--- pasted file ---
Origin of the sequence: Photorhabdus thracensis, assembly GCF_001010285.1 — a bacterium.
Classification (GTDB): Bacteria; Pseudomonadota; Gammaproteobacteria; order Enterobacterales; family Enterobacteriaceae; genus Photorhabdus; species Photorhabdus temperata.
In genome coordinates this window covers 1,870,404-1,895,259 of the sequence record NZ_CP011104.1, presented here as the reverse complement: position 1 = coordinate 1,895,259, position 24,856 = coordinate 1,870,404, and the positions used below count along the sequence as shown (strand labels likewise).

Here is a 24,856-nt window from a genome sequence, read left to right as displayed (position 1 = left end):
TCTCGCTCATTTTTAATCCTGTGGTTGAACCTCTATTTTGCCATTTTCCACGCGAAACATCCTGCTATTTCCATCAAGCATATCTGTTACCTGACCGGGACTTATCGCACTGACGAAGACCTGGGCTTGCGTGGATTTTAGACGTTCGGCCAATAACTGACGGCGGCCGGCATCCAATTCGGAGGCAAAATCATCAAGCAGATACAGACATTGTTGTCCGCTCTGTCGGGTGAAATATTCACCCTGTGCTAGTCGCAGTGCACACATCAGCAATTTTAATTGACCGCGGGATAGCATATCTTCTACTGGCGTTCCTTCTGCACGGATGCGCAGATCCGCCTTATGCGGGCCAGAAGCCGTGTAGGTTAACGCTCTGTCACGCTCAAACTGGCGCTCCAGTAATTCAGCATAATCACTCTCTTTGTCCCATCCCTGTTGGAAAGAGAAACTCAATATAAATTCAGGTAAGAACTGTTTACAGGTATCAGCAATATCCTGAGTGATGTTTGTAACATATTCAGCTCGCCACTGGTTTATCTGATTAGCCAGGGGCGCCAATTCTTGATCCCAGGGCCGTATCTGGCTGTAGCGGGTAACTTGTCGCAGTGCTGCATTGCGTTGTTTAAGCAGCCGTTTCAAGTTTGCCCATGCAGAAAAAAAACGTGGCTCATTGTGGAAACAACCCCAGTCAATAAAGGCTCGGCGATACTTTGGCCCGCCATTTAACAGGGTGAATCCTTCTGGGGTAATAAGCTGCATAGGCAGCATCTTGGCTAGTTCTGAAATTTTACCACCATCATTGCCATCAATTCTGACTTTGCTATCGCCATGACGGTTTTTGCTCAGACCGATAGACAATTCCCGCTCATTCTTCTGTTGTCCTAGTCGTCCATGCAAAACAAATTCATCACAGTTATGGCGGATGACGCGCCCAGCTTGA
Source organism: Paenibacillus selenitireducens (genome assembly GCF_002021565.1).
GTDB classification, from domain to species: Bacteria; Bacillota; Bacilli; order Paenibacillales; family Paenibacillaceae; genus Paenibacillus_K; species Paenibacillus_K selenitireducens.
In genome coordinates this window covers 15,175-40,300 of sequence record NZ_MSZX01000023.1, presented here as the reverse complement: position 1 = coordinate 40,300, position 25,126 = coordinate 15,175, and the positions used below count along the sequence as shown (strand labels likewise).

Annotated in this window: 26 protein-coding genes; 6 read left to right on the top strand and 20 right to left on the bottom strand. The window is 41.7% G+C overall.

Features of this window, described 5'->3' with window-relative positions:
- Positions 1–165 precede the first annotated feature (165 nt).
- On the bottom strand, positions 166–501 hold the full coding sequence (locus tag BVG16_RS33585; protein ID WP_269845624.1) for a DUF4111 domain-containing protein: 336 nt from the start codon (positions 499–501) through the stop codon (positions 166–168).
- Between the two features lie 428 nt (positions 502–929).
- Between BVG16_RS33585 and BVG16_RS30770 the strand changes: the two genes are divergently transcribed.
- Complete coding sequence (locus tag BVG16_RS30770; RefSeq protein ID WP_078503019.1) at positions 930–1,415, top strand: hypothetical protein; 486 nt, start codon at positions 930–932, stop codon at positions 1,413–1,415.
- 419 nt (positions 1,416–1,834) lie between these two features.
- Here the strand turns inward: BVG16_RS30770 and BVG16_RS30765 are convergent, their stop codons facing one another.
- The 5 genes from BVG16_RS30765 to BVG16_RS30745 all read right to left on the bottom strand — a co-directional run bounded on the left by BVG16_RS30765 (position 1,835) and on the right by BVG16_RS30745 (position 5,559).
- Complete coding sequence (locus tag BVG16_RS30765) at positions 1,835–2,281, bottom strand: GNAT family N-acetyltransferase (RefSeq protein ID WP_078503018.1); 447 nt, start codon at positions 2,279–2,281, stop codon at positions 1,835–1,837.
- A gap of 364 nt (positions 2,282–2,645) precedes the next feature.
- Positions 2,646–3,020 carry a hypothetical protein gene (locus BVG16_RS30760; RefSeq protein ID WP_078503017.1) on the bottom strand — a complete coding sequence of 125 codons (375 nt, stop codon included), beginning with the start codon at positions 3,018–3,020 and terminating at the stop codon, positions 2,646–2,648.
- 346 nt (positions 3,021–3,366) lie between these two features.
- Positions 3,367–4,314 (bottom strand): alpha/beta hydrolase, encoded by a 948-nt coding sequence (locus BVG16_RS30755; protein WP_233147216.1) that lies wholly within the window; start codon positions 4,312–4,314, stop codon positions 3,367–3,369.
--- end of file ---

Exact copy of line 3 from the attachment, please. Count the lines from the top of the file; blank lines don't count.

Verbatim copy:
In genome coordinates this window covers 1,870,404-1,895,259 of the sequence record NZ_CP011104.1, presented here as the reverse complement: position 1 = coordinate 1,895,259, position 24,856 = coordinate 1,870,404, and the positions used below count along the sequence as shown (strand labels likewise).